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Influential Gun Lobbying Group Located Just Miles From Newtown Massacre Site

NSSF Said To Have Spent $20K To Lobby Connecticut Lawmakers In 2012
Police and ambulance at the scene of the Sandy Hook Elementary school shooting. (credit: DON EMMERT/AFP/Getty Images

Police and ambulance at the scene of the Sandy Hook Elementary school shooting. (credit: DON EMMERT/AFP/Getty Images

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Tragedy In Newtown

NEWTOWN, Conn. (CBSNewYork) — The tragic deaths of 26 people, including 20 children at Sandy Hook Elementary School last week has reignited the gun control debate around the nation.

But an ironic twist regarding what happened in Newtown is the fact that a group that wields considerable influence in Connecticut, the National Sports Shooting Foundation, is located just three miles from the site of the massacre.

In a statement posted on its website, the NSSF said “Our hearts go out to the families of the victims of this horrible tragedy in our community.”

“Out of respect for the families, the community and the ongoing police investigation, it would be inappropriate to comment or participate in media requests at this time,” the statement read.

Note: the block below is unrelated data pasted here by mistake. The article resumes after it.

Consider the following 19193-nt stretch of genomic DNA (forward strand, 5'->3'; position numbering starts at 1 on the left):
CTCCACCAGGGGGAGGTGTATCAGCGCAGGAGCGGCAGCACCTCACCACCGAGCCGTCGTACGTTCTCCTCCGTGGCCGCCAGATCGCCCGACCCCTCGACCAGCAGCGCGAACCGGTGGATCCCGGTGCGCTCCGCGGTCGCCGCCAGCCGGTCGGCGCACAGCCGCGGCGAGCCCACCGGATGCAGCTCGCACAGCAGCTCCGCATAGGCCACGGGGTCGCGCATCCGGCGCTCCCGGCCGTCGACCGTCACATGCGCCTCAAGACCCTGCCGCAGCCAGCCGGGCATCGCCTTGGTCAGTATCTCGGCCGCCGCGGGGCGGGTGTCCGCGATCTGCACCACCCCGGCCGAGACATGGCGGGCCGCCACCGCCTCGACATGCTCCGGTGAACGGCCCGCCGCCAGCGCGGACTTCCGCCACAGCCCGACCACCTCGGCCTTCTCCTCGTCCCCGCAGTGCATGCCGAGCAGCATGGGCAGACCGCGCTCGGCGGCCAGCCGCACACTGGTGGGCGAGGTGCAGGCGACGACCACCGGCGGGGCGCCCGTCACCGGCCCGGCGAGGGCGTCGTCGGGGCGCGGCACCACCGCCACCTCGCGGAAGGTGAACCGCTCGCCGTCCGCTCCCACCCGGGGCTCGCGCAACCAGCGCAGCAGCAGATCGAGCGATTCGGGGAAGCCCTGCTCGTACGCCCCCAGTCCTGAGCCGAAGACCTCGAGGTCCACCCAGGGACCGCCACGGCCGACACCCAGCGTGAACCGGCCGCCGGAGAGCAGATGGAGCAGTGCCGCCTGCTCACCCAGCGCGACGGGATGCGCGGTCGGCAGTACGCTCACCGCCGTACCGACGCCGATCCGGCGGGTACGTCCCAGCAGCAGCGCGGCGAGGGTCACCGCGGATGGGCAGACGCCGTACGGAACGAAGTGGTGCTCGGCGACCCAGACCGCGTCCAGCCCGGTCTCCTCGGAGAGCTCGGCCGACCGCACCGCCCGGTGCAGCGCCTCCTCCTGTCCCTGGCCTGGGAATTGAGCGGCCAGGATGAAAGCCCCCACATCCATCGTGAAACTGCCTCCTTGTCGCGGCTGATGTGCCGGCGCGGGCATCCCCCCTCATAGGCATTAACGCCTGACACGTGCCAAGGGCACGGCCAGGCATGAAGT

While its lobbying expenditures don’t measure up to the better-known National Rifle Association (NRA), NSSF has “invested more than $20,000 in the past year” lobbying Connecticut state lawmakers on firearms related issues, according to the nonprofit, nonpartisan Sunlight Foundation.

The NRA has spent about $2.2 million lobbying federal lawmakers compared to the NSSF’s $500,000. Both figures come from the OpenSecrets.org, a website run by the Center For Responsive Politics.

The NSSF, with its world headquarters in Newtown, holds an annual SHOT Show, with what it touts as “the largest and most comprehensive trade show for all professionals involved with the shooting sports, hunting and law enforcement industries.” It has most recently been held in Las Vegas and will be again in 2013.

Lawmakers, including California Sen. Dianne Feinstein, Connecticut Sen. Joe Lieberman and Connecticut Sen. Richard Blumenthal, have called for renewing a federal ban on assault weapons, which was in place from 1994 to 2004.

That ban prohibited the making of certain semi-automatic guns and the manufacturing of ammunition magazines that could carry more than 10 rounds.

On its website, the NSSF addressed the topic of assault weapons, saying that it was the topic of “a tremendous amount of misinformation.”

“Crime control legislation should be based upon solid facts, not emotions, cosmetics or appearance. Semi-automatic firearms are now the most popular type of firearm in America and are used for a wide variety of legitimate sporting purposes, including hunting, small game control, target shooting and personal defense. They should not be banned,” the group said on its website.

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